State regulators will require landline companies to ensure critical and vulnerable phone systems have 72 hours worth of backup power, a mandate imposed a little over a year after PG&E’s widespread, self-directed electricity shut-offs cut communications for hundreds of thousands of Californians.
The California Public Utilities Commission on Thursday voted unanimously to adopt the new backup battery requirements within a year and a half. The decision, laid out in a 107-page document, is meant to shore up legacy copper-wire landline service as well as internet-based phone networks, both of which have been plagued by problems during PG&E’s planned outages tied to extreme fire risk.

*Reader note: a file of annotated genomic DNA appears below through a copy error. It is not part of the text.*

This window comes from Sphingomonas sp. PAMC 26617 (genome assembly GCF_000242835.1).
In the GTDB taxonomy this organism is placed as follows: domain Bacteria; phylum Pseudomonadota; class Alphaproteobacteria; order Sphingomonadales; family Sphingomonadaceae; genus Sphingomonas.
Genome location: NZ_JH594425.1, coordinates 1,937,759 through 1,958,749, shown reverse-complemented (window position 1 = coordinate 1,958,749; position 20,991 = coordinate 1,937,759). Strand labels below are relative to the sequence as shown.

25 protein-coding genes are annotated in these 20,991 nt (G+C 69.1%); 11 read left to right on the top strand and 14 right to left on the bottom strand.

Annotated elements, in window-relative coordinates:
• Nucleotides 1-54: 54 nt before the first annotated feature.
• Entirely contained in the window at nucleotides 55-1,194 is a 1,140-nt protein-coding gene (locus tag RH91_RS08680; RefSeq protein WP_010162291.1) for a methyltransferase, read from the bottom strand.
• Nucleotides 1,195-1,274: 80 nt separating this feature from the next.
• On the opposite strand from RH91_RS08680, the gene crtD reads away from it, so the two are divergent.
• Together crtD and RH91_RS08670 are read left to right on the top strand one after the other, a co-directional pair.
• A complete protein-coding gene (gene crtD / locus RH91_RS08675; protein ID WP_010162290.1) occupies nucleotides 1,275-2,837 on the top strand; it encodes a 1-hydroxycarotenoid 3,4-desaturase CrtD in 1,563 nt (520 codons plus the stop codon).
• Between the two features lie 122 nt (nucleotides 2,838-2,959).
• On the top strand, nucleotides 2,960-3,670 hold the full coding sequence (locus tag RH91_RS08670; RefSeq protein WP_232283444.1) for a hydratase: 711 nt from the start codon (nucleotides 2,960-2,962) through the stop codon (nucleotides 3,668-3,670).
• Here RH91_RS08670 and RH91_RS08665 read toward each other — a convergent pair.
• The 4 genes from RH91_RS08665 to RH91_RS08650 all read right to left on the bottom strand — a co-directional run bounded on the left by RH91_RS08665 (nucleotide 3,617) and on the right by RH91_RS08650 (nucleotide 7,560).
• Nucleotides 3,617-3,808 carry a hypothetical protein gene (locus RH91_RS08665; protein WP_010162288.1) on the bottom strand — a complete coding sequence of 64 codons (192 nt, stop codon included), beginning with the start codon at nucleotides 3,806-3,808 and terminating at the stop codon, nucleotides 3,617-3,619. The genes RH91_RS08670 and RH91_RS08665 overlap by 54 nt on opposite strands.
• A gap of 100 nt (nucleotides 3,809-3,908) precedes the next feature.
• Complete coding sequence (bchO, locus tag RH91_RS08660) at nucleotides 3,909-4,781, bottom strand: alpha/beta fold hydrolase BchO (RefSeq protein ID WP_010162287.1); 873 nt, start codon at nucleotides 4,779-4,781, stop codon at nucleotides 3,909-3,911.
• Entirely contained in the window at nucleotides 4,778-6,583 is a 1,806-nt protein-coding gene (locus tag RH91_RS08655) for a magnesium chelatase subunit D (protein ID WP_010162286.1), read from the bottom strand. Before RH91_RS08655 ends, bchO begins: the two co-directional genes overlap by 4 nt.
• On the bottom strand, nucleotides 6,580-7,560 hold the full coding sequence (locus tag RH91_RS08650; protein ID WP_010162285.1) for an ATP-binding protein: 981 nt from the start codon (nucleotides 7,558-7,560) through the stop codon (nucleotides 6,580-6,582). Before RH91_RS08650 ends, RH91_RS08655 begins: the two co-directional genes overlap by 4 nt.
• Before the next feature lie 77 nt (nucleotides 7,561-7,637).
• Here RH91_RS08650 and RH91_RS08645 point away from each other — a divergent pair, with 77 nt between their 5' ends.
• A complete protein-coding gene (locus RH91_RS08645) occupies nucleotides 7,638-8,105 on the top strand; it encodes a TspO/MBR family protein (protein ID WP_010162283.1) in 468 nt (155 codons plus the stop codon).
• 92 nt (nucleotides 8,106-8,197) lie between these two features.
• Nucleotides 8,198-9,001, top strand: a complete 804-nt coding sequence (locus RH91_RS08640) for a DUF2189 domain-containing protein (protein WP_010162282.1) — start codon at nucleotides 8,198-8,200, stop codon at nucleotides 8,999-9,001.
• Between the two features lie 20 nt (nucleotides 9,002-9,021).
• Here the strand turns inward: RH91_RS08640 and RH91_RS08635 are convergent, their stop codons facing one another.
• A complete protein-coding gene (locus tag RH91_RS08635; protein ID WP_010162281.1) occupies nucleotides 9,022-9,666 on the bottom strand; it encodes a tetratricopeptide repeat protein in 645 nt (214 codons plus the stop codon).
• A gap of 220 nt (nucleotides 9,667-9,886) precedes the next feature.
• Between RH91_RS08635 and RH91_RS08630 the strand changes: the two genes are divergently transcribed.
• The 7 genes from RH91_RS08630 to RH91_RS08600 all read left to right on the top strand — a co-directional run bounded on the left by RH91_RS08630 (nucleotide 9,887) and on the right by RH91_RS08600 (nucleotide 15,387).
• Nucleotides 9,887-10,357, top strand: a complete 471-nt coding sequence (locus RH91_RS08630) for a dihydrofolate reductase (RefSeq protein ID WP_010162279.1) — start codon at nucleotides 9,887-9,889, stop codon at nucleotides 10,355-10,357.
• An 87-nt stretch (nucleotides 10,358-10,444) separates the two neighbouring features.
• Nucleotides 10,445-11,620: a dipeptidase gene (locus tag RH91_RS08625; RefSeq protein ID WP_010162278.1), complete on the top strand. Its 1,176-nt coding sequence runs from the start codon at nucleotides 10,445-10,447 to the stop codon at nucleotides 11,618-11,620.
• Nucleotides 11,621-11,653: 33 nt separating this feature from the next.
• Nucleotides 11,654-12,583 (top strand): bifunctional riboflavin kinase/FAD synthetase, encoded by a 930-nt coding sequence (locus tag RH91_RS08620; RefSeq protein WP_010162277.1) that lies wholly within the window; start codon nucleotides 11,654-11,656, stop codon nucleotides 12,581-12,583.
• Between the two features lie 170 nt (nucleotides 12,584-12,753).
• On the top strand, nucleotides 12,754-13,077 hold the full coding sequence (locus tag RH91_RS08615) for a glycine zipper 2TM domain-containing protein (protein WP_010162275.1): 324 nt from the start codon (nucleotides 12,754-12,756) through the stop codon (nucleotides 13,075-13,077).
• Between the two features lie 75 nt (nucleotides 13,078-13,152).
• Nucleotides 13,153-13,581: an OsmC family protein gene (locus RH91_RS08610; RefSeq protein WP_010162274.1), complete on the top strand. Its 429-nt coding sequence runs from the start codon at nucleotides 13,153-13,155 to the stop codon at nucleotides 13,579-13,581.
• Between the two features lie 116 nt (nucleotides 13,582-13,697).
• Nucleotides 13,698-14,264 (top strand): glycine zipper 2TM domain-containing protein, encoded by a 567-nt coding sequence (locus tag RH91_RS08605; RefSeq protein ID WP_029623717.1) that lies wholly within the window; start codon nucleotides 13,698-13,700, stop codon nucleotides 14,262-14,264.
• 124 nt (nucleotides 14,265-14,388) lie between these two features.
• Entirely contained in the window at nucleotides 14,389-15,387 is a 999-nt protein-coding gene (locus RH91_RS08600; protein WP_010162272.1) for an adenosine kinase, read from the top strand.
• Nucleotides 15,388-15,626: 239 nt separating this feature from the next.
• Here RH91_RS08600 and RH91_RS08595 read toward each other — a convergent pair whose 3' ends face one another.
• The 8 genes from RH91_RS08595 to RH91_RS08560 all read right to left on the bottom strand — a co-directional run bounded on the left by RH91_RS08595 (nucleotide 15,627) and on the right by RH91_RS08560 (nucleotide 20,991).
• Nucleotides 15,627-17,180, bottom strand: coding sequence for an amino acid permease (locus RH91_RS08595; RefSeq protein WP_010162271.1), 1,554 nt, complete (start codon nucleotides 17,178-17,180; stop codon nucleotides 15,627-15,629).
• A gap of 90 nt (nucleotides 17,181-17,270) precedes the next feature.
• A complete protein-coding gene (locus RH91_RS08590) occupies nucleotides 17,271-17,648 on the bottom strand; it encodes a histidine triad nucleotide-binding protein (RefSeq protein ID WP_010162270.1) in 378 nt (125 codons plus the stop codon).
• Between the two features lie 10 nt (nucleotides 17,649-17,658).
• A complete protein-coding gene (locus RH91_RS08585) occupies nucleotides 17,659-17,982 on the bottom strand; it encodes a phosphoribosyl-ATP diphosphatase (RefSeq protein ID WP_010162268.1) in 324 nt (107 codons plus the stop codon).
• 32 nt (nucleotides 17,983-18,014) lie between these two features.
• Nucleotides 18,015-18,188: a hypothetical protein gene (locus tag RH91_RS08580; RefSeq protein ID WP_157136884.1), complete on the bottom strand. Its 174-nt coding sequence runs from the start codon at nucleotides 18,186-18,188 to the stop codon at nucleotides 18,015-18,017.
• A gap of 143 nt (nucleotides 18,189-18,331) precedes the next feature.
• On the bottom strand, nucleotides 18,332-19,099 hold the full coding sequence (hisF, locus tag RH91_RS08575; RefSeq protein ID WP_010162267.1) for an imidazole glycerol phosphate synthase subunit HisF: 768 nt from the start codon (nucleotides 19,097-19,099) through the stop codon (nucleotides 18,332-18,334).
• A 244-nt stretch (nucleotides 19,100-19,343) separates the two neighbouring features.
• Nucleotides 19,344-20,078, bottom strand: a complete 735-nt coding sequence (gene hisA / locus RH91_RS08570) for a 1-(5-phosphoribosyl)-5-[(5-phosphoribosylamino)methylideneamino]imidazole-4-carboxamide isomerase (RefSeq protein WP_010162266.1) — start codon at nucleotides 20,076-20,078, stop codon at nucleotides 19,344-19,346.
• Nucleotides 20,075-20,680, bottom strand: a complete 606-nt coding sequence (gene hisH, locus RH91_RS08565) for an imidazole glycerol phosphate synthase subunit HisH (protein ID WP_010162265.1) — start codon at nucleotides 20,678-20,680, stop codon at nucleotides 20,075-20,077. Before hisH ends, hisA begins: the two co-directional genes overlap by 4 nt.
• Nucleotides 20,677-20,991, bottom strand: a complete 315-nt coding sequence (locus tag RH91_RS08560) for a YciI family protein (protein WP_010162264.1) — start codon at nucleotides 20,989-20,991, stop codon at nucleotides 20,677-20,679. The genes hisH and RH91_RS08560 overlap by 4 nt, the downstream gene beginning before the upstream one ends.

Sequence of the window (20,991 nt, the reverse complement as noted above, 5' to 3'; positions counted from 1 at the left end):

Affected companies include phone giants AT&T and Comcast, which have argued that backup power requirements would be burdensome, costly and ineffective.
Marybel Batjer, the president of the commission, called the decision “very challenging” and acknowledged the views of affected service providers but emphasized that the commission’s paramount concern is public safety, particularly for communities at risk of being cut off during emergencies.
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